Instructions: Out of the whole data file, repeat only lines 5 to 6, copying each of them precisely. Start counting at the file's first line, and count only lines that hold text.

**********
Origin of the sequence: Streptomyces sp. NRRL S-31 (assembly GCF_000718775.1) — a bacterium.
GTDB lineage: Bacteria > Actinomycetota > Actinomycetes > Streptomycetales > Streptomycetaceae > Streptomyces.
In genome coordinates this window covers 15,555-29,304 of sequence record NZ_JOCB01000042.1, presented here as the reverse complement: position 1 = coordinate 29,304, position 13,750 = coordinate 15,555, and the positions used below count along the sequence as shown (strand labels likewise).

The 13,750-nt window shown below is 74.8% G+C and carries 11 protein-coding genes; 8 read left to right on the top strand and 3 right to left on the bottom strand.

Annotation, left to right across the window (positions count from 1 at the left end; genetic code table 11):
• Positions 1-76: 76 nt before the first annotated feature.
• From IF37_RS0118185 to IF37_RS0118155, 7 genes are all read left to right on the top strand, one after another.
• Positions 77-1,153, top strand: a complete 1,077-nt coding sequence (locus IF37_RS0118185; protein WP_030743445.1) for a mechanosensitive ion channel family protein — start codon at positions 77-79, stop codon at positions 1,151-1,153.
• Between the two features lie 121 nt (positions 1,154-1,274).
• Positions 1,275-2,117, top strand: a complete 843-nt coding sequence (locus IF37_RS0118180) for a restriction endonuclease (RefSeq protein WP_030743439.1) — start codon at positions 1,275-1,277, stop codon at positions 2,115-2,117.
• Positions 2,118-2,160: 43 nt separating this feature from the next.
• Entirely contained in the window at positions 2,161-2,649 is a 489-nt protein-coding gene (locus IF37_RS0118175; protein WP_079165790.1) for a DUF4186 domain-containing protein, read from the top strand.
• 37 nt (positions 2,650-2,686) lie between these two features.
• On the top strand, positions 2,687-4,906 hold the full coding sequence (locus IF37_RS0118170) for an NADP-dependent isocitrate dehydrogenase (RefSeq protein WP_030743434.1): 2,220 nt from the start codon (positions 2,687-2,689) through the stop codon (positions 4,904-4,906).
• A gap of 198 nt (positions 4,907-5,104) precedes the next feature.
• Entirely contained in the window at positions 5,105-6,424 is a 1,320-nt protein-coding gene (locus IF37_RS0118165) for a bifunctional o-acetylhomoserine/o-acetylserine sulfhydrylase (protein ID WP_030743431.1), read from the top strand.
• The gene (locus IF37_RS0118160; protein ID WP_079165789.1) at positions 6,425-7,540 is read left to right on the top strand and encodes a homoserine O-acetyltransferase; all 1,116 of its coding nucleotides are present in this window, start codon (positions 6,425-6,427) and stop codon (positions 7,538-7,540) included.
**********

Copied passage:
Annotation, left to right across the window (positions count from 1 at the left end; genetic code table 11):
• Positions 1-76: 76 nt before the first annotated feature.